Ah, the finishing accoutrement I couldn't find! My father found these, with his amazing sluethy skills:http://www.stacyadams.com/shop-sa/mensShoes/classic/madison/prod00015.html
This is the honest to god men's dress boot. pretty much historically accurate. this is the boot they sell at River junction, only this is the site of the people that make them (a zoot suit and pimp clothing outfitter, funnily enough) and so there are more options.http://www.leatherglovesonline.com/pages2/mc1a-d302.htm
This, as far as we can tell, is the only real white kidskin glove anywhere on the market. The only frigging one. and these are the only guys who sell it. it's mostly the correct shape and style, too. kidskin (that is to say young goat skin or cabretta) is the only correct material to make a true gentleman's formal gloves out of. The gloves were nearly the only part of a formal getup that allowed for customization: it was intermittently popular to wear your gloves in any variety of white, off white, or light pastel hues... since you can buy them in white here, you could presumably gently dye them yourself.
The cane is the easy part. almost any antique store has a rack full of old canes, and most of the ones you find would likely be appropriate. I'm thinking of looking into a modern material beat-the-shit-outta-someone cane, just for kicks. maybe even a sword cane. but really, I should just make myself one of those.
The only thing I think I need to locate now is outerwear; I've seen a few period greatcoats, which mostly only work with military outfits, not formalwear. The appropriate thing to wear over a frock coat is the aptly named Overfrock, which is the exact same thing as a frock coat, only cut a little longer and a little roomier so it could be worn over it. I guess you could just order a larger size of the same thing, for that. Alternately, a Paletot or Paddock coat could be worn as less formal alternatives, but there's no finding those.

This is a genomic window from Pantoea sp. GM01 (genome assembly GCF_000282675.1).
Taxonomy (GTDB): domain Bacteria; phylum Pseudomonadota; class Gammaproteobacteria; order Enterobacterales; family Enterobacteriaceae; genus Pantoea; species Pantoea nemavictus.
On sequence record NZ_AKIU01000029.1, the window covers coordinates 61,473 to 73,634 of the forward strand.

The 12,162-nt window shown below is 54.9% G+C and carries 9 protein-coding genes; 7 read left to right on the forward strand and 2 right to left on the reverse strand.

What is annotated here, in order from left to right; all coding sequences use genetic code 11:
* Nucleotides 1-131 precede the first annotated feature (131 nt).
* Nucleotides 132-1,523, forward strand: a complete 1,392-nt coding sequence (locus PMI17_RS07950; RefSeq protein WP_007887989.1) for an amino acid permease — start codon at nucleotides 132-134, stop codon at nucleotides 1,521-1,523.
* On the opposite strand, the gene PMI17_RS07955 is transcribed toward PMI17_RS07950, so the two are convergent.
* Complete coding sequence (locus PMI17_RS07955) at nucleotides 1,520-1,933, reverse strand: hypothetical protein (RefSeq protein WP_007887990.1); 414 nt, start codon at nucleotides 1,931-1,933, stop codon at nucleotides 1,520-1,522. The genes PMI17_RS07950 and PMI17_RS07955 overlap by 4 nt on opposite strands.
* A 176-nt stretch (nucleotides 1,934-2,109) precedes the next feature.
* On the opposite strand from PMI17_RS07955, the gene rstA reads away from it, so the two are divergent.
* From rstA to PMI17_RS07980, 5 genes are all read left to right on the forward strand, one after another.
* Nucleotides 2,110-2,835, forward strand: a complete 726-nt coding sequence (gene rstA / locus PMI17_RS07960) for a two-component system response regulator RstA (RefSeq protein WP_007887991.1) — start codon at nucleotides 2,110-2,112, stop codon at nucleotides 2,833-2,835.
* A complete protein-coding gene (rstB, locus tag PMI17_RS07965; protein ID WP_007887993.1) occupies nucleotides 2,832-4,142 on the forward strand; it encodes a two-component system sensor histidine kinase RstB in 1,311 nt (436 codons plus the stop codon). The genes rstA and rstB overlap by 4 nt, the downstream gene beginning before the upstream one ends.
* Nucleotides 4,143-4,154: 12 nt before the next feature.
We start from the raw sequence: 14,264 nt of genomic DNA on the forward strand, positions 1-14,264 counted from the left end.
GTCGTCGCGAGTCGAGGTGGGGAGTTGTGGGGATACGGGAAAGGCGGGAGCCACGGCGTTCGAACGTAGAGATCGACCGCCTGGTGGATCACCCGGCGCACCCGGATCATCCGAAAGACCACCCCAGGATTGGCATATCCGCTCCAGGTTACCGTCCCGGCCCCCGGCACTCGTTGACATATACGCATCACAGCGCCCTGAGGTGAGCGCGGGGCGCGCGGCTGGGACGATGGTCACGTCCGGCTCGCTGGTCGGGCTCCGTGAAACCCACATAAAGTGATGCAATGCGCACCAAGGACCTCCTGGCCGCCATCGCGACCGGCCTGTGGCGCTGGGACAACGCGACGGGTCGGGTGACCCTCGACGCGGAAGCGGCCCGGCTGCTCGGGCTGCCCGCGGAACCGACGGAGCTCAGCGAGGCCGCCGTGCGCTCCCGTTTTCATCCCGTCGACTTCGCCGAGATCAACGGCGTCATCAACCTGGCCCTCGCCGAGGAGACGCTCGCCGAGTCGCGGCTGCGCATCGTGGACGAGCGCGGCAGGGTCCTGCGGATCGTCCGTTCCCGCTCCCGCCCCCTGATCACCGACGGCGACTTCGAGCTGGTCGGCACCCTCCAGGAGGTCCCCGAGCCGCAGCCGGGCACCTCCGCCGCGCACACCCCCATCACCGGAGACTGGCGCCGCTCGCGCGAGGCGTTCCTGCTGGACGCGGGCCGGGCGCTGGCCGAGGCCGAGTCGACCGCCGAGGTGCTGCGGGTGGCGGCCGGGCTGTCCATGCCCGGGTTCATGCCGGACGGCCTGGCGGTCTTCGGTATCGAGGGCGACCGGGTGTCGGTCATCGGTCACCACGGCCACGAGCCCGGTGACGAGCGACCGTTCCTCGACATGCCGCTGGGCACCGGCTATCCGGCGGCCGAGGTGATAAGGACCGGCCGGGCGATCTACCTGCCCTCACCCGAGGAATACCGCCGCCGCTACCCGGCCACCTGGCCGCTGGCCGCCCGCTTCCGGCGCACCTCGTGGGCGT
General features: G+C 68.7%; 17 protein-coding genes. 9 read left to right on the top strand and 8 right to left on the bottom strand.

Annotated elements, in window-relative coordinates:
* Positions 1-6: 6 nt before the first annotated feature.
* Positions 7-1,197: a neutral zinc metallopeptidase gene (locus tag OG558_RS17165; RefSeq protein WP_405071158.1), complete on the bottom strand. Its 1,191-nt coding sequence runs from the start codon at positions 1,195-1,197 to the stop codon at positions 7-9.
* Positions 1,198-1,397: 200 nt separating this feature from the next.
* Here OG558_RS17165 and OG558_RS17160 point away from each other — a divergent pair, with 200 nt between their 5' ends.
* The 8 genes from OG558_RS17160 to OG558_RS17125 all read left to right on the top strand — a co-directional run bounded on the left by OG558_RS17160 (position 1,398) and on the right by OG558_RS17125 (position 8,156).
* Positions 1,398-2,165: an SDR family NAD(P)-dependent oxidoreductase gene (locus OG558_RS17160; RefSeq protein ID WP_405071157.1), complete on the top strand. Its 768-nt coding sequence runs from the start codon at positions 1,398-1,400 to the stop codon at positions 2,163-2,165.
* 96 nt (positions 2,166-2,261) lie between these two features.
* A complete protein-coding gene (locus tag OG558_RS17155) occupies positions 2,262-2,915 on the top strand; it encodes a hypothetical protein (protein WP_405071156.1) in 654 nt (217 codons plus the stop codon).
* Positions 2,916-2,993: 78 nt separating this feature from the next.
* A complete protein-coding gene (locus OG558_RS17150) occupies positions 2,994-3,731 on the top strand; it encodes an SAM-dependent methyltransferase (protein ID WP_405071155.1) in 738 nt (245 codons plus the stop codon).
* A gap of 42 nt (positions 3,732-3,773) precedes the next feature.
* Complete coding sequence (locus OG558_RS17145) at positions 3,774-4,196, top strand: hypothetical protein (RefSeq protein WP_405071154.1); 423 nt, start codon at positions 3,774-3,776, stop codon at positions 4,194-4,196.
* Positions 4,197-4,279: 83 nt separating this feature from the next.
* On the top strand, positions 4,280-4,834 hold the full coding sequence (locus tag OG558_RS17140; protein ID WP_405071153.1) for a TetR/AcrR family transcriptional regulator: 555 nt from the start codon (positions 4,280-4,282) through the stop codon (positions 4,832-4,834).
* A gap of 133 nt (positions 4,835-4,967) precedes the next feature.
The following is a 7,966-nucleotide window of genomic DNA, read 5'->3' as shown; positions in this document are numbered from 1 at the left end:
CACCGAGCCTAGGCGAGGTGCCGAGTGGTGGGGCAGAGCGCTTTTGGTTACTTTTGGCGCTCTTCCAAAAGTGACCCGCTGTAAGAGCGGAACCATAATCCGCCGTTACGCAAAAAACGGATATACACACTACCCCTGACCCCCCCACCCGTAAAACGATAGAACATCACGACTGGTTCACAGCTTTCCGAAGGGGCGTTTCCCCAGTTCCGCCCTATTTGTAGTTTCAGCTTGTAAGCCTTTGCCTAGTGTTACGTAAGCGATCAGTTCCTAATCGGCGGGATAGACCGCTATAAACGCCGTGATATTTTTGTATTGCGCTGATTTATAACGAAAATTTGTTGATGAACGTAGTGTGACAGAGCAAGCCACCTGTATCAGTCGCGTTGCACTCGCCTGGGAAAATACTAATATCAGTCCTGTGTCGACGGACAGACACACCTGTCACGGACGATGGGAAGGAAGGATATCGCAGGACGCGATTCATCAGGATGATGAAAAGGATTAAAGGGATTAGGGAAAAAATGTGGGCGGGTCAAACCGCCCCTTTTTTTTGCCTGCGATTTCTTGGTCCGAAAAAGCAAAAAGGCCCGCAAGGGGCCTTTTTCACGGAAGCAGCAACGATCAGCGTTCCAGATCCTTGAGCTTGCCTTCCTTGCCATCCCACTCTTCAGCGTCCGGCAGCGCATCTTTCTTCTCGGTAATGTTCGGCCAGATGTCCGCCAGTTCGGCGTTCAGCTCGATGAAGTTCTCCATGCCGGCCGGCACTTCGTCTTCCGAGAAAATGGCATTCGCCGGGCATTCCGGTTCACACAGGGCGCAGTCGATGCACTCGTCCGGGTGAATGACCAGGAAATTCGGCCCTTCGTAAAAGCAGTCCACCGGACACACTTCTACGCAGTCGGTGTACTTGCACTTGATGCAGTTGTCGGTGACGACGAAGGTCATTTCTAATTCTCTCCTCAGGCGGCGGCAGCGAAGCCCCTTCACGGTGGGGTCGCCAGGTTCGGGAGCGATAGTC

For white tie evening wear, you need a goddamned Inverness Coat. (not to be confused with an Inverness Cape.) I can find a ton of inverness capes, but no coats. they look very similar from the front, but while the cape has a full wrist length caplet all the way 'round, the Coat actually has sleeves that are split up the sides... they look kinda like a caplet from the front, but not the back. see here: http://en.wikipedia.org/wiki/File:Invernesscoat2.jpg
For my 1860s+ tuxedo gettup, though, I have a little more leeway with what's appropriate. It seems I might be able to get away with an inverness cape here, despite it being mostly country wear. It'd look a little sinister, but I kinda like that. Also appropriate might be a guard's coat, if I can find one. also, if gloves are worn with the tux, they need to be gray, not white.
gods, I need to be sleeping now.